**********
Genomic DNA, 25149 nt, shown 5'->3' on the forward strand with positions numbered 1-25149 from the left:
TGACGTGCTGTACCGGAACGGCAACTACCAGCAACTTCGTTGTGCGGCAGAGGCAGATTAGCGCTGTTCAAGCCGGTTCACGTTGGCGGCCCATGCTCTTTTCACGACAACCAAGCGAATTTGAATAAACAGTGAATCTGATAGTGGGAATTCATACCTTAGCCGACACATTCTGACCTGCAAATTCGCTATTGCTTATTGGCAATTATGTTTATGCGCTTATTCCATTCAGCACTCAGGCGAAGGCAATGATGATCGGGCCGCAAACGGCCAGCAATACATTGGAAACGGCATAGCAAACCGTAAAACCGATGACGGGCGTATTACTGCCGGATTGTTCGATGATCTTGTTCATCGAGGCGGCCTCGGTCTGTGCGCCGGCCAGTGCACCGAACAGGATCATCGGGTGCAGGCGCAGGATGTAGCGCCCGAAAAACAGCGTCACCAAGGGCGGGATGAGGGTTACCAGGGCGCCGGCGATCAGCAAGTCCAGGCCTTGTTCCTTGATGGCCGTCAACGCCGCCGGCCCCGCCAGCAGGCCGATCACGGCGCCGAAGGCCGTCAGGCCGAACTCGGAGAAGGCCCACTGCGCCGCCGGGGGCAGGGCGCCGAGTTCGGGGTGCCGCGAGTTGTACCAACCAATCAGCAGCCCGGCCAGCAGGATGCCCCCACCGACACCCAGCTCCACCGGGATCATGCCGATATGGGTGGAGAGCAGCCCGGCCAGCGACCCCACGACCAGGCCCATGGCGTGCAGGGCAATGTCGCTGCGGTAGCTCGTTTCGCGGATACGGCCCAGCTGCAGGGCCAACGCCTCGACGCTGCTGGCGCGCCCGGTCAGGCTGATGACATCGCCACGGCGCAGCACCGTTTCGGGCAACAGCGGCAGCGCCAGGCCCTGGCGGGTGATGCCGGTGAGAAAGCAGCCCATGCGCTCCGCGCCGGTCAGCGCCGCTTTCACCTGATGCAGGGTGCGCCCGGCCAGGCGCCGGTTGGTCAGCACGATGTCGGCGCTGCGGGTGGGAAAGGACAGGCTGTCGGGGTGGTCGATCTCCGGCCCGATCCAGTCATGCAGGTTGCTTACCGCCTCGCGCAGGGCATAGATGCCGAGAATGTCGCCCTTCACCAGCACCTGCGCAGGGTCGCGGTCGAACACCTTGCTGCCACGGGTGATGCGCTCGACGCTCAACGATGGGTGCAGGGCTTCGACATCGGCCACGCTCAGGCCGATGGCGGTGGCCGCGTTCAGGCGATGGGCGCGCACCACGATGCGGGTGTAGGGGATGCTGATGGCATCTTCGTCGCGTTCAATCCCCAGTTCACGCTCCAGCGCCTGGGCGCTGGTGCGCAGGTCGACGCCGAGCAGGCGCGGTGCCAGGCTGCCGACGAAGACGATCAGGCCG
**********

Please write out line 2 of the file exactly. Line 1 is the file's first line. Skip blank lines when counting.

TGACGTGCTGTACCGGAACGGCAACTACCAGCAACTTCGTTGTGCGGCAGAGGCAGATTAGCGCTGTTCAAGCCGGTTCACGTTGGCGGCCCATGCTCTTTTCACGACAACCAAGCGAATTTGAATAAACAGTGAATCTGATAGTGGGAATTCATACCTTAGCCGACACATTCTGACCTGCAAATTCGCTATTGCTTATTGGCAATTATGTTTATGCGCTTATTCCATTCAGCACTCAGGCGAAGGCAATGATGATCGGGCCGCAAACGGCCAGCAATACATTGGAAACGGCATAGCAAACCGTAAAACCGATGACGGGCGTATTACTGCCGGATTGTTCGATGATCTTGTTCATCGAGGCGGCCTCGGTCTGTGCGCCGGCCAGTGCACCGAACAGGATCATCGGGTGCAGGCGCAGGATGTAGCGCCCGAAAAACAGCGTCACCAAGGGCGGGATGAGGGTTACCAGGGCGCCGGCGATCAGCAAGTCCAGGCCTTGTTCCTTGATGGCCGTCAACGCCGCCGGCCCCGCCAGCAGGCCGATCACGGCGCCGAAGGCCGTCAGGCCGAACTCGGAGAAGGCCCACTGCGCCGCCGGGGGCAGGGCGCCGAGTTCGGGGTGCCGCGAGTTGTACCAACCAATCAGCAGCCCGGCCAGCAGGATGCCCCCACCGACACCCAGCTCCACCGGGATCATGCCGATATGGGTGGAGAGCAGCCCGGCCAGCGACCCCACGACCAGGCCCATGGCGTGCAGGGCAATGTCGCTGCGGTAGCTCGTTTCGCGGATACGGCCCAGCTGCAGGGCCAACGCCTCGACGCTGCTGGCGCGCCCGGTCAGGCTGATGACATCGCCACGGCGCAGCACCGTTTCGGGCAACAGCGGCAGCGCCAGGCCCTGGCGGGTGATGCCGGTGAGAAAGCAGCCCATGCGCTCCGCGCCGGTCAGCGCCGCTTTCACCTGATGCAGGGTGCGCCCGGCCAGGCGCCGGTTGGTCAGCACGATGTCGGCGCTGCGGGTGGGAAAGGACAGGCTGTCGGGGTGGTCGATCTCCGGCCCGATCCAGTCATGCAGGTTGCTTACCGCCTCGCGCAGGGCATAGATGCCGAGAATGTCGCCCTTCACCAGCACCTGCGCAGGGTCGCGGTCGAACACCTTGCTGCCACGGGTGATGCGCTCGACGCTCAACGATGGGTGCAGGGCTTCGACATCGGCCACGCTCAGGCCGATGGCGGTGGCCGCGTTCAGGCGATGGGCGCGCACCACGATGCGGGTGTAGGGGATGCTGATGGCATCTTCGTCGCGTTCAATCCCCAGTTCACGCTCCAGCGCCTGGGCGCTGGTGCGCAGGTCGACGCCGAGCAGGCGCGGTGCCAGGCTGCCGACGAAGACGATCAGGCCG